The how and when of early retirement

The how and when of early retirement

There is no definite age at which to retire, but ideally, the decision to quit the rat race should be planned. Istock image

In our youth, many of us prioritise our careers over other aspects of our life. At some point, one realises that there is more to life than your job.

Financial commitments apart, you need to explore life and come out of your comfort zone.

This has led many people, especially mid-level executives, to embark on the journey of entrepreneurship or ‘early retirement’.

Ideally, the decision to quit the rat race should be planned. It is important to consult your family and gain their confidence. You should also ensure that you have taken all the necessary steps to keep your finances secure for the future, whether it is medical treatment, funds for your children’s education, or even the odd holiday.

There is no definite rule about how much money you should have saved, but at the very least, you should have your own home and no serious financial obligations.

There is no definite age at which to ‘retire’. Some have opted out at 30 while others have quit after they turn 50.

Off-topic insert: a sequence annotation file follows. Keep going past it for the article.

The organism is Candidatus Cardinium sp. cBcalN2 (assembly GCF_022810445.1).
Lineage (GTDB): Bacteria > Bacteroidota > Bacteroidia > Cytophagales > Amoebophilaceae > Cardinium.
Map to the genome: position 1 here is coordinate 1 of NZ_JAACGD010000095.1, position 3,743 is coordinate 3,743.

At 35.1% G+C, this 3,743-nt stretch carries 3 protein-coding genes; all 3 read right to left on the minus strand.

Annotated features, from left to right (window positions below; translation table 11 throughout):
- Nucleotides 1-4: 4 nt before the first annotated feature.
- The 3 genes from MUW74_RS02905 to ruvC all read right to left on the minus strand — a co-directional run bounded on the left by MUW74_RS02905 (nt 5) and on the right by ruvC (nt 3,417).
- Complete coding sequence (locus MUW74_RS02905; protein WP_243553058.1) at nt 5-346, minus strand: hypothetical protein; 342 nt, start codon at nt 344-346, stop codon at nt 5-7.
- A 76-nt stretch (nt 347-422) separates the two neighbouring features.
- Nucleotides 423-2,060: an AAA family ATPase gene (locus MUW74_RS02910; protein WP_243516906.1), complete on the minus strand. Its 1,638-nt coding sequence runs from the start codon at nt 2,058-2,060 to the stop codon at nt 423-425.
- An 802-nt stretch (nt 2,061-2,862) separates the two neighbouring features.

A regular job brings the comfort of a regular salary — this is not the case when you are on your own. This demands a shift in mindset.

“I was used to seeing my salary getting credited into my bank account at the end of the month. This helped me plan all my finances. In the initial few months after I quit my job, I found it challenging to plan my cash flows. It required some financial discipline and change in lifestyle,” says Julian, a former techie who now pursues his passion of cooking and music.

Early retirement is also very subjective. 

To some people, it just means more free time to pursue their hobbies. Others see it as more flexibility to work as a freelancer, or consultant.

Also consider the pitfall of quitting a job. Today, job skills become outdated quickly. With lakhs of young people joining the workforce, companies are always under pressure to hire the right talent at a reasonable cost. So you might find it difficult to find a new job that matches your salary expectations.

Other aspects of your job, like professional networking, business travel, exposure to new trends, interaction with colleagues is not something that will happen when you opt for early retirement.

“I sometimes find it difficult about who to reach out to when I have some technical doubts. Earlier, I could reach out to my colleague sitting right next to me,” says Anil, a techie with over 20 years of experience. He now works as a freelancer cum technology advisor to startups. 

To avoid such scenarios, one must ensure to remain in touch with the industry trends by attending seminars, workshops or reading industry journals.

Early retirement or opting out of the race shouldn’t be a way to escape from the monotony of a regular job. You should truly believe it will make your life more meaningful and help you grow as an individual.

 

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